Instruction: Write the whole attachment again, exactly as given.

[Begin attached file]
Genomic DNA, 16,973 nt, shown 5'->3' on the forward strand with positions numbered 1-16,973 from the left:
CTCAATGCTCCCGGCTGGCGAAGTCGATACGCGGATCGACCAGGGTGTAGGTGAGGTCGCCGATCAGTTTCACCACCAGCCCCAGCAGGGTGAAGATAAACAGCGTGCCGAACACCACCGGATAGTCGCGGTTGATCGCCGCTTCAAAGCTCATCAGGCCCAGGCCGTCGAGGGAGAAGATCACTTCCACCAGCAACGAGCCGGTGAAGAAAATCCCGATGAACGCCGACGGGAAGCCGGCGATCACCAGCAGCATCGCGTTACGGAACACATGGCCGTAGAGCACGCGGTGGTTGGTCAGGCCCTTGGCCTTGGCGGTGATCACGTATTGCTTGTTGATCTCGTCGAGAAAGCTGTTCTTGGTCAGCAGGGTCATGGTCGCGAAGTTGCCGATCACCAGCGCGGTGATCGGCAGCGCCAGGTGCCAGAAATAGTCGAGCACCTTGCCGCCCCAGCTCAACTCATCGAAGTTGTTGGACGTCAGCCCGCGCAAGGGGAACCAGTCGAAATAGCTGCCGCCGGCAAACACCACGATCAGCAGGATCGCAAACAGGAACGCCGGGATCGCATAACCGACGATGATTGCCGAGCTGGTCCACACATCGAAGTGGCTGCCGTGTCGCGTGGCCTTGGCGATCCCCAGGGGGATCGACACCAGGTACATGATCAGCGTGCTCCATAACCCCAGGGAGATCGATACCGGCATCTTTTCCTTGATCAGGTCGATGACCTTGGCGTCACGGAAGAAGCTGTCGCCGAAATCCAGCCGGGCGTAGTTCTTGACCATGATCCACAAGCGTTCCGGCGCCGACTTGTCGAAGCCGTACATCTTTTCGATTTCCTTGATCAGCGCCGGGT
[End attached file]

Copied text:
Genomic DNA, 16,973 nt, shown 5'->3' on the forward strand with positions numbered 1-16,973 from the left:
CTCAATGCTCCCGGCTGGCGAAGTCGATACGCGGATCGACCAGGGTGTAGGTGAGGTCGCCGATCAGTTTCACCACCAGCCCCAGCAGGGTGAAGATAAACAGCGTGCCGAACACCACCGGATAGTCGCGGTTGATCGCCGCTTCAAAGCTCATCAGGCCCAGGCCGTCGAGGGAGAAGATCACTTCCACCAGCAACGAGCCGGTGAAGAAAATCCCGATGAACGCCGACGGGAAGCCGGCGATCACCAGCAGCATCGCGTTACGGAACACATGGCCGTAGAGCACGCGGTGGTTGGTCAGGCCCTTGGCCTTGGCGGTGATCACGTATTGCTTGTTGATCTCGTCGAGAAAGCTGTTCTTGGTCAGCAGGGTCATGGTCGCGAAGTTGCCGATCACCAGCGCGGTGATCGGCAGCGCCAGGTGCCAGAAATAGTCGAGCACCTTGCCGCCCCAGCTCAACTCATCGAAGTTGTTGGACGTCAGCCCGCGCAAGGGGAACCAGTCGAAATAGCTGCCGCCGGCAAACACCACGATCAGCAGGATCGCAAACAGGAACGCCGGGATCGCATAACCGACGATGATTGCCGAGCTGGTCCACACATCGAAGTGGCTGCCGTGTCGCGTGGCCTTGGCGATCCCCAGGGGGATCGACACCAGGTACATGATCAGCGTGCTCCATAACCCCAGGGAGATCGATACCGGCATCTTTTCCTTGATCAGGTCGATGACCTTGGCGTCACGGAAGAAGCTGTCGCCGAAATCCAGCCGGGCGTAGTTCTTGACCATGATCCACAAGCGTTCCGGCGCCGACTTGTCGAAGCCGTACATCTTTTCGATTTCCTTGATCAGCGCCGGGT